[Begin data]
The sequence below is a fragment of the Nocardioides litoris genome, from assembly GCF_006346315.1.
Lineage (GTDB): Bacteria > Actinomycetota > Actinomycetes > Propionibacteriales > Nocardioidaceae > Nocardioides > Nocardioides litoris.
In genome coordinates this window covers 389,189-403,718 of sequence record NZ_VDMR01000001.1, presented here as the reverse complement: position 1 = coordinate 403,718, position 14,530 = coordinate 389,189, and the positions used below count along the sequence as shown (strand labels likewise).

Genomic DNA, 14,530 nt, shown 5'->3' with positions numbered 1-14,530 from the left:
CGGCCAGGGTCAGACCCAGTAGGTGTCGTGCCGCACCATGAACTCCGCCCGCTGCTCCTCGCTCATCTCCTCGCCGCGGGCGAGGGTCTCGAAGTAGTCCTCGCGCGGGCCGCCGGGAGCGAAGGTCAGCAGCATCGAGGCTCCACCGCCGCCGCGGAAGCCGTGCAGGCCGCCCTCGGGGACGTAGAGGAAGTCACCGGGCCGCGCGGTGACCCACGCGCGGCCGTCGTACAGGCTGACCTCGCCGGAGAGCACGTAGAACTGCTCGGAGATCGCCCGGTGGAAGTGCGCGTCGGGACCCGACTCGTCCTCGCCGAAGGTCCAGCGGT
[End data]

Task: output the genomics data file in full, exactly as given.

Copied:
The sequence below is a fragment of the Nocardioides litoris genome, from assembly GCF_006346315.1.
Lineage (GTDB): Bacteria > Actinomycetota > Actinomycetes > Propionibacteriales > Nocardioidaceae > Nocardioides > Nocardioides litoris.
In genome coordinates this window covers 389,189-403,718 of sequence record NZ_VDMR01000001.1, presented here as the reverse complement: position 1 = coordinate 403,718, position 14,530 = coordinate 389,189, and the positions used below count along the sequence as shown (strand labels likewise).

Genomic DNA, 14,530 nt, shown 5'->3' with positions numbered 1-14,530 from the left:
CGGCCAGGGTCAGACCCAGTAGGTGTCGTGCCGCACCATGAACTCCGCCCGCTGCTCCTCGCTCATCTCCTCGCCGCGGGCGAGGGTCTCGAAGTAGTCCTCGCGCGGGCCGCCGGGAGCGAAGGTCAGCAGCATCGAGGCTCCACCGCCGCCGCGGAAGCCGTGCAGGCCGCCCTCGGGGACGTAGAGGAAGTCACCGGGCCGCGCGGTGACCCACGCGCGGCCGTCGTACAGGCTGACCTCGCCGGAGAGCACGTAGAACTGCTCGGAGATCGCCCGGTGGAAGTGCGCGTCGGGACCCGACTCGTCCTCGCCGAAGGTCCAGCGGT